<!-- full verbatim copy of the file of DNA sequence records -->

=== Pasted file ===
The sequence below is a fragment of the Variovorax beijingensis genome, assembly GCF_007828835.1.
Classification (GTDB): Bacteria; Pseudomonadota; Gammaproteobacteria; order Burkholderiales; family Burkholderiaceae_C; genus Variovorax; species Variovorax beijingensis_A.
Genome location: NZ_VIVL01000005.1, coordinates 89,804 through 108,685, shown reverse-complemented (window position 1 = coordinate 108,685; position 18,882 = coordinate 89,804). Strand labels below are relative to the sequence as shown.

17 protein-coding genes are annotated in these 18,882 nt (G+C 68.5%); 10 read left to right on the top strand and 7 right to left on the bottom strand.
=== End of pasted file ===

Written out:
The sequence below is a fragment of the Variovorax beijingensis genome, assembly GCF_007828835.1.
Classification (GTDB): Bacteria; Pseudomonadota; Gammaproteobacteria; order Burkholderiales; family Burkholderiaceae_C; genus Variovorax; species Variovorax beijingensis_A.
Genome location: NZ_VIVL01000005.1, coordinates 89,804 through 108,685, shown reverse-complemented (window position 1 = coordinate 108,685; position 18,882 = coordinate 89,804). Strand labels below are relative to the sequence as shown.

17 protein-coding genes are annotated in these 18,882 nt (G+C 68.5%); 10 read left to right on the top strand and 7 right to left on the bottom strand.